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Avocado supply pipeline won’t be full until after Thanksgiving

After a 16-day harvesting strike, Mexican avocado growers were back harvesting their crop on Wednesday, Nov. 14, but it is expected to take at least two weeks — and probably longer — before the pipeline is full, according to several sources.

Jim Donovan, senior vice president of global sourcing for Mission Produce in Oxnard, CA, said there will be good supplies of fruit before that, but there is not expected be the full assortment of ripe fruit loose and in bags until the week of Nov. 26 or Dec. 3.

“There will be fruit for sale at the border tomorrow,” he said Nov. 14, “but it’s only going to be hard, green fruit.”

Avocados are fairly unique in that they are picked and packed green and unripe and then typically sent to forward distribution centers for preconditioning. From there, orders are filled for retailers, wholesalers and foodservice operators around the country.

Fruit is preconditioned to varying levels depending upon the need and desires of the customer. The same is true for both bulk and bagged avocados, the latter becoming an increasingly important element of most retailers’ merchandising programs. It can easily be a two-week process from harvest to the retail shelf. Because supplies for U.S. consumption were very thin as the harvest strike moved into its third week on Nov. 12, Donovan said it will take time to fill the pipeline.

The first fruit across the border will probably head directly to retailer shelves so they have something to sell. It will take at least two weeks before there is fruit in the ripening rooms in different stages, which will allow packers to begin churning out their full complement of options for their customers.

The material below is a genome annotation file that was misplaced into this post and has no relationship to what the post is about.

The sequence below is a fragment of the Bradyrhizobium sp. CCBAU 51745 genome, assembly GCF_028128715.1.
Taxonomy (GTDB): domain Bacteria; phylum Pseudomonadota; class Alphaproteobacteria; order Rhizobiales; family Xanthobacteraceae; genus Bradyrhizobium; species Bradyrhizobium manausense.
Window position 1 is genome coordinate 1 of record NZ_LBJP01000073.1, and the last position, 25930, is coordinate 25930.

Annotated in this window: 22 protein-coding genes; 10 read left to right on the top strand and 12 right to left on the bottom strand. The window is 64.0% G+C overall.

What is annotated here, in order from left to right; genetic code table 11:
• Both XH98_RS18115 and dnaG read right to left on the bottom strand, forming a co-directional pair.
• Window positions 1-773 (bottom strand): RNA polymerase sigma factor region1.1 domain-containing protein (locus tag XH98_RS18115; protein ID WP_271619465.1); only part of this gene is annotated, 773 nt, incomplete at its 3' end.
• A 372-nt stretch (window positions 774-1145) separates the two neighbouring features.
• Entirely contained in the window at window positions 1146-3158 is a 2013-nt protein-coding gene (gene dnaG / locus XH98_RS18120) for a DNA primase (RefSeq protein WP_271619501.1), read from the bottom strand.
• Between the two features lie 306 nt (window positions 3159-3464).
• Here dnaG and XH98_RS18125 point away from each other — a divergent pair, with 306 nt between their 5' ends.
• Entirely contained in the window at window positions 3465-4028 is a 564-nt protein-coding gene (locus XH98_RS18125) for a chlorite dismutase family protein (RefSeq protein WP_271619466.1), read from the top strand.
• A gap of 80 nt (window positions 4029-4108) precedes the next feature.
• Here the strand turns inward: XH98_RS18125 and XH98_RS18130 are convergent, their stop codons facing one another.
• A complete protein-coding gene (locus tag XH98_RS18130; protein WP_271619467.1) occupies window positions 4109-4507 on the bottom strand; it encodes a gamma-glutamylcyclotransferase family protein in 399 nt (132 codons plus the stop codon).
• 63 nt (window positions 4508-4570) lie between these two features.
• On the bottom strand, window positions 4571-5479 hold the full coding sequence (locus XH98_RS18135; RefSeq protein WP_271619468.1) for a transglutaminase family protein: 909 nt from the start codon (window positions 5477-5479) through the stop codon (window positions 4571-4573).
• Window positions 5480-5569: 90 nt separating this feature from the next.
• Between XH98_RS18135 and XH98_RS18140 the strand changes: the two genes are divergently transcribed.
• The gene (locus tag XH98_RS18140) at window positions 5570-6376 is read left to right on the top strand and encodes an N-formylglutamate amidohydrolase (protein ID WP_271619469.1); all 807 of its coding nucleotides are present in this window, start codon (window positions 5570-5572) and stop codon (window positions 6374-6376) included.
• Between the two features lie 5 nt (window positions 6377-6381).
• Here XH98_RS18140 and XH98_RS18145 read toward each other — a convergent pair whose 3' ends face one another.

Consequently, Rob Wedin, vice president of fresh sales and marketing for Calavo Growers Inc. in Santa Paula, CA, said there will be several stages involved in “getting back to normal.”

In fact, Wedin believes it will be well into December, and maybe into the new year, before the avocado distribution system is humming along like it was prior to the strike. And even then, he said some customers will continue to be reluctant to promote the fruit with the same confidence that they had before the work slowdown.

APEAM, the Mexican avocado grower organization that negotiated the end of the work stoppage and announced the agreement, seemingly acknowledged that issue in its press release.

“In spite of the damage and the wear and tear of the links of the chain and of the society in general and of disappointed and dissatisfied consumers, we apologize for all this and we will do what is necessary so that this does not happen again, all within the framework of legality and sustainability as we are a world class industry,” the APEAM statement read.

The harvesting strike began Monday, Oct. 29, and picking resumed on Wednesday, Nov. 14. Longtime observers predicted there would be some fruit for sale at the U.S. border as early as Thursday, Nov. 15, but border crossing probably wouldn’t reach pre-strike levels until the following week (Nov. 19) — and that’s Thanksgiving week, which means another set of challenges.

While the Thanksgiving holiday in the United States might not have an impact on harvesting in Mexico, it will have an impact on the supply chain in the United States.